You might have noticed that you won't see me use the word "tune-up" but instead use the word "re-education." I wanted to do just a short little blog post on how my thoughts might differ from some others regarding the term "tune-up" & why I chose to use "re-education" instead.
'Tune-Up': Why the Dislike?
The word tune-up leaves a sour taste in my mouth & not the most outstanding images in my mind. The images include people pulling, jerking, yanking, spurring, & kicking on their horses with zero feel, timing, or balance. To me, Tune-up carries a connotation of punishment. I've seen people "tune" on a horse after hitting a barrel or pole, when a horse calls out to another horse, & when a horse doesn't understand what the rider is asking.
Now, don't get me wrong - I'll admit that I was guilty of "tuning on a horse" while growing up at a time before I knew any better (or knew better, but chose to succumb to my emotions or to mimic what other riders were doing around me). Now, you can bet you won't see me tuning on a horse. I've since come to see it as a horse needing to be re-taught or re-educated rather than punished. Tune-up is no longer in my vocabulary when it comes to horses. The only thing I'm going to tune-up will be a guitar!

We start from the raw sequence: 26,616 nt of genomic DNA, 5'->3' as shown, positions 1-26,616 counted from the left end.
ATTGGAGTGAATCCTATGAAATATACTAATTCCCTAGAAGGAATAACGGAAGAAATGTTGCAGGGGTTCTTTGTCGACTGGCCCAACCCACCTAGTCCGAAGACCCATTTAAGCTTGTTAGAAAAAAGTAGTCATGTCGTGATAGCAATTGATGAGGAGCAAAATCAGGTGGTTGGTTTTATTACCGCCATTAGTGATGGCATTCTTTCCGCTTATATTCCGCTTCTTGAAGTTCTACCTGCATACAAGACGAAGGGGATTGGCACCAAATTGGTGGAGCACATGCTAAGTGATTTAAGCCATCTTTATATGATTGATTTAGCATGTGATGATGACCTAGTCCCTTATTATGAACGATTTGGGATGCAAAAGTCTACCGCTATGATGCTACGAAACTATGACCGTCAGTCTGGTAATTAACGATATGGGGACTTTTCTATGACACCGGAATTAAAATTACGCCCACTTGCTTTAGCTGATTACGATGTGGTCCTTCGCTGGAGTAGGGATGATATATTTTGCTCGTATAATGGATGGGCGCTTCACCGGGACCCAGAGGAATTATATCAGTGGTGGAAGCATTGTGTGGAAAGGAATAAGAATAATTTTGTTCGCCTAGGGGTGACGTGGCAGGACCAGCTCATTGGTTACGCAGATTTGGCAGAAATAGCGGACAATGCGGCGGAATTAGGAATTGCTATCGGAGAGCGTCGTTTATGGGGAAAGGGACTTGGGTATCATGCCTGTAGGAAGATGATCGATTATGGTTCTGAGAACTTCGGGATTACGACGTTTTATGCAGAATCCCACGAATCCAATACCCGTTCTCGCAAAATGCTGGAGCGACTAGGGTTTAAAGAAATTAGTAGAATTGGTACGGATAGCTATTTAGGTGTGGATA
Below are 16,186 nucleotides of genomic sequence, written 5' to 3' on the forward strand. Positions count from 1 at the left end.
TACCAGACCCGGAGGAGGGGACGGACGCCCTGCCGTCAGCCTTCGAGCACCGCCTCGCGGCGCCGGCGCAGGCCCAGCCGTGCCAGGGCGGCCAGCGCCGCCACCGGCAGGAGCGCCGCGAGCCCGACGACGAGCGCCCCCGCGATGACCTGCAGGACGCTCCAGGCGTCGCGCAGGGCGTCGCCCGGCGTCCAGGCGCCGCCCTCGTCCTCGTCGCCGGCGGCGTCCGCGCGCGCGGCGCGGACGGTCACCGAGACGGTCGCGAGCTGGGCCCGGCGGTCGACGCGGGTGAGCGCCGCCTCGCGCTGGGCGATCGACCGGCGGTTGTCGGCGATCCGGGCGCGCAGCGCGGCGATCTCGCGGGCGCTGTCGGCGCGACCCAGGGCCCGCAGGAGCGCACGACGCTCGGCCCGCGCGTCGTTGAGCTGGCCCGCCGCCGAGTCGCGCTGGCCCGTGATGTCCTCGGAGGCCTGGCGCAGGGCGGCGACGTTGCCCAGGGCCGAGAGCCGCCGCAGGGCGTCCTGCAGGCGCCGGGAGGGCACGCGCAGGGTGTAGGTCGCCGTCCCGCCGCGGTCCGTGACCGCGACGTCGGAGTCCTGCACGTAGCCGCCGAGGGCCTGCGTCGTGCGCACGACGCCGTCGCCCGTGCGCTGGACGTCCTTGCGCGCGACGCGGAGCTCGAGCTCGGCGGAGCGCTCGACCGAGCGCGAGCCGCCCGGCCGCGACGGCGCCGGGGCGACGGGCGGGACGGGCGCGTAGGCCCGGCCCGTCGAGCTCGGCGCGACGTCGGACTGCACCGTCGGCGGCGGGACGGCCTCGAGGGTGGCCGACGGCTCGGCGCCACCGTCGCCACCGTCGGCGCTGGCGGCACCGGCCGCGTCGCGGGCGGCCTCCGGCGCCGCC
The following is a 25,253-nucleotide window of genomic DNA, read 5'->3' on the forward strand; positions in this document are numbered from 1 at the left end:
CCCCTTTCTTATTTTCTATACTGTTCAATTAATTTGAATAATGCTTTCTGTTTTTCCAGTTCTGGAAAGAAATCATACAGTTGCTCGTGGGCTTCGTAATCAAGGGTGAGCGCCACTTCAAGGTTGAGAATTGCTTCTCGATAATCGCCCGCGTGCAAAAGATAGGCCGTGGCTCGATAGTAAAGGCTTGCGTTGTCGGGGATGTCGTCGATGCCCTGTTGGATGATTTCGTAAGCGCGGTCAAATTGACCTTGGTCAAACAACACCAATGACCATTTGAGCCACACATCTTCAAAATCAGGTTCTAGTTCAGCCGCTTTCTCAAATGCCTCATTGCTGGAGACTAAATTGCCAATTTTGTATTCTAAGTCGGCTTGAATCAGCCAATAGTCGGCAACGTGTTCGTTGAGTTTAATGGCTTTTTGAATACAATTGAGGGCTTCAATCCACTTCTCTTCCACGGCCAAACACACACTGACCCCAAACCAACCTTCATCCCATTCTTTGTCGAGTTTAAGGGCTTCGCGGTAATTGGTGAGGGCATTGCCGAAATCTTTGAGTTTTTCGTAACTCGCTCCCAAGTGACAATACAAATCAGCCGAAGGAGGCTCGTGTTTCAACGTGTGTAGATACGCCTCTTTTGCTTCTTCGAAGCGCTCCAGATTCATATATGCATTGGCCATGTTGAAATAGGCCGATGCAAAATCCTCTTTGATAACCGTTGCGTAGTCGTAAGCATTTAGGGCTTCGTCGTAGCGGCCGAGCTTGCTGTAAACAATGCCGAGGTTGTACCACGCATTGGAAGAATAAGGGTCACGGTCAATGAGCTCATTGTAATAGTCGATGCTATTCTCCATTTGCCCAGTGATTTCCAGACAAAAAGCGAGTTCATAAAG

Re-Education: A Step Towards Unlocking Your Horse's Potential
When a horse comes to me already started under saddle or as an aged riding horse, I won't be taking them in for a tune-up, but rather to re-start or re-educate them so that they might reach a higher potential. If you bring a horse that is pushy on the ground when leading, I'm not going to tune your horse up; I'm going to spend time re-educating your horse on how to respond to the handler's energy & to allow space between both horse & handler for a much more pleasant experience. If you bring a horse that is stiff in the bridle, I'm not going to tune your horse up; I'm going to spend time re-educating your horse on how to soften & follow a feel both laterally & vertically. If you bring a spooky horse, I'm not going to tune your horse up; I'm going to spend time re-educating your horse how to respond to pressure & different objects more confidently. See a pattern here? I'm going to work on reaching a higher potential with your horse through the use of feel, timing, & balance, not through the use of fear.
Of course, people use different terminology than I do & they also do a fantastic job, but I hope this sheds some light on why I use the wording that I do.